The Egyptian Liberal Party presents platform based on Egyptian national heritages
CAIRO: After the rejection of Masr El-Om (Mother Egypt) Party, the founders are establishing a new party: the Liberal Egyptian Party (LEP).
Many of the party founders are the same as those who were behind Masr El-Om Party, which was not approved by authorities. The new party promotes Egyptian nationalism (as opposed to Arab nationalism), secularism and democracy.
The founders and most of the members of the Masr El-Om Party met and came up with the idea at Mohsen Lotfy El-Sayed’s weekly cultural salon at his house, where he taught hieroglyphics for anyone who wanted to learn for free. The founders regard him and his uncle Ahmed Pasha Lotfy El-Sayed as the godfathers of their ideology.
Parties in Egypt have to go through a lengthy, time-consuming process in order to get legal approval to establish a political party.
Masr El-Om worked to get an approval for many years before being rejected. The group first presented their papers to the Parties’ Affairs Committee on February 14, 2004. The committee then rejected the party papers in June 2004, a ruling which the party appealed in July of the same year. An advisory committee to the court issued a statement in support of the party being granted a legal license in April 2005.
The court holds approximately one session each month, the first session took place in October 2004, at which they postponed a ruling on the party. On June 3, 2006, they issued a final ruling that the party would not be granted a legal license. The program of Masr El-Om Party consisted of three principles: Egyptian nationalism, secularism and democracy. The first two principles are highly controversial and sensitive in Egypt.
The party broke these two taboos in Egyptian politics. Stating in its program that it is a secularist party made it instantly unpopular in a country where many believe that religion has a key role to play in politics. Among the party’s demands were: the removal of identifying a person s religion from national ID cards, a change in the second article of the constitution that states that Egypt is a Muslim country, and total separation between the state and religion. The party demands that each citizen have the right to practice his own religion without government intervention and that all laws be legislated by parliament, which is supposed to be composed of the people’s representatives.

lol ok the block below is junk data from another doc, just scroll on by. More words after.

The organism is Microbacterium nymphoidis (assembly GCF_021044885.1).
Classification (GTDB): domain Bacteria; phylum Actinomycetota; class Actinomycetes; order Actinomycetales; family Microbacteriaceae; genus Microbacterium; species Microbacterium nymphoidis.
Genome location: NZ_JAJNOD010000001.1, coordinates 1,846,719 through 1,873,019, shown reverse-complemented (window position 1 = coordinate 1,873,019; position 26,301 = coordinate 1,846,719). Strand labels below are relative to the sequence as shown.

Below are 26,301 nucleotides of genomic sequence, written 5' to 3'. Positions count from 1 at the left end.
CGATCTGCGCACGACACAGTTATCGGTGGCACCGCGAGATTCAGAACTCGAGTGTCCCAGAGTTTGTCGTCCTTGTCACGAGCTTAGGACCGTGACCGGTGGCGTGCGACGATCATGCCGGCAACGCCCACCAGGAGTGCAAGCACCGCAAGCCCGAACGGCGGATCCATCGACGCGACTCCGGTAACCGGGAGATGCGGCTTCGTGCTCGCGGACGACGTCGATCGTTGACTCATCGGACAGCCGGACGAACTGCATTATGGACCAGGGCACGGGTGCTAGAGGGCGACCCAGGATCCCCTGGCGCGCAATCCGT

Liberal Egyptian Party members follow the same beliefs, and have been concerned that they might be physically harmed as a result of their views. An anonymous caller allegedly threatened one member, saying he would attack him and his family with hydrochloric acid if he didn’t stop promoting his ideas.
Members have also been criticized for their Egyptian nationalism. Party critics have called the party the Pharaohs Party. The party promotes the idea of Egyptian identity, resisting the current identification of Egyptians as Arab citizens. The party insists that Egyptians share the same culture as their ancestors. They have even gone so far as to discuss changing the official language, Arabic, to what they call the Egyptian language that Egyptians once used in their daily lives.
Since the party cannot issue a newspaper before it obtains a legal license, it has turned instead to organizing conferences and seminars to reach the public.
One of their major events organized by the party was the Secularism Foundation in Egypt Seminar in March 2006. The event was organized with the Ibn Roshd Cultural Association and El-Tanweer Association, which was established by Farag Fouda, a famous Egyptian advocate of secularism, who was killed outside his office in the 1990s.
The three organizations have decided to hold a number of conferences promoting secularism in the wake of the first one.
With secular parties facing such difficulties obtaining a legal license, they blame the government for the rising extremism in Egyptian society.
“The government is behind the extremists gaining power; they use religion to control the people. This has backfired on them where Islamists are fighting the government, says Mohammed El Badry, a founder of both Masr El-Om Party and the new Liberal Egyptian Party. They’re in a crisis now, he adds.